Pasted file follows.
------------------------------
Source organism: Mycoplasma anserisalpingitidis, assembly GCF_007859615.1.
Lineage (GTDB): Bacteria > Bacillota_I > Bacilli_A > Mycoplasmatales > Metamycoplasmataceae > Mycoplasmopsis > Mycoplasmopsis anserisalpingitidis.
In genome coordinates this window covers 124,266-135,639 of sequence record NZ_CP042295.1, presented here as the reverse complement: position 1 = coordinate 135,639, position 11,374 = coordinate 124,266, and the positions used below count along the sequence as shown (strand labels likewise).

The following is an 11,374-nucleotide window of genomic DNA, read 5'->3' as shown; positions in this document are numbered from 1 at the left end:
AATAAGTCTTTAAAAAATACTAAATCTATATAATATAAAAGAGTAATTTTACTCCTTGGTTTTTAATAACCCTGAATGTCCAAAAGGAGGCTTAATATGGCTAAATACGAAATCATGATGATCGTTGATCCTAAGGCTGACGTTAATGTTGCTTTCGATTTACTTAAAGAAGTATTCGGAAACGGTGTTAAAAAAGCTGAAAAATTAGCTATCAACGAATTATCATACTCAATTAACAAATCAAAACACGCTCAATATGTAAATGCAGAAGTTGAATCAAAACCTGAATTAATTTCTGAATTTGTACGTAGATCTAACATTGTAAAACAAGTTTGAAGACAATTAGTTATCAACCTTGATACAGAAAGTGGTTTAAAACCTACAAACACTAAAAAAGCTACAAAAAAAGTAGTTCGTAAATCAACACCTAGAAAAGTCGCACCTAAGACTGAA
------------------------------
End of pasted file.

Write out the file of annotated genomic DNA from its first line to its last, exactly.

Source organism: Mycoplasma anserisalpingitidis, assembly GCF_007859615.1.
Lineage (GTDB): Bacteria > Bacillota_I > Bacilli_A > Mycoplasmatales > Metamycoplasmataceae > Mycoplasmopsis > Mycoplasmopsis anserisalpingitidis.
In genome coordinates this window covers 124,266-135,639 of sequence record NZ_CP042295.1, presented here as the reverse complement: position 1 = coordinate 135,639, position 11,374 = coordinate 124,266, and the positions used below count along the sequence as shown (strand labels likewise).

The following is an 11,374-nucleotide window of genomic DNA, read 5'->3' as shown; positions in this document are numbered from 1 at the left end:
AATAAGTCTTTAAAAAATACTAAATCTATATAATATAAAAGAGTAATTTTACTCCTTGGTTTTTAATAACCCTGAATGTCCAAAAGGAGGCTTAATATGGCTAAATACGAAATCATGATGATCGTTGATCCTAAGGCTGACGTTAATGTTGCTTTCGATTTACTTAAAGAAGTATTCGGAAACGGTGTTAAAAAAGCTGAAAAATTAGCTATCAACGAATTATCATACTCAATTAACAAATCAAAACACGCTCAATATGTAAATGCAGAAGTTGAATCAAAACCTGAATTAATTTCTGAATTTGTACGTAGATCTAACATTGTAAAACAAGTTTGAAGACAATTAGTTATCAACCTTGATACAGAAAGTGGTTTAAAACCTACAAACACTAAAAAAGCTACAAAAAAAGTAGTTCGTAAATCAACACCTAGAAAAGTCGCACCTAAGACTGAA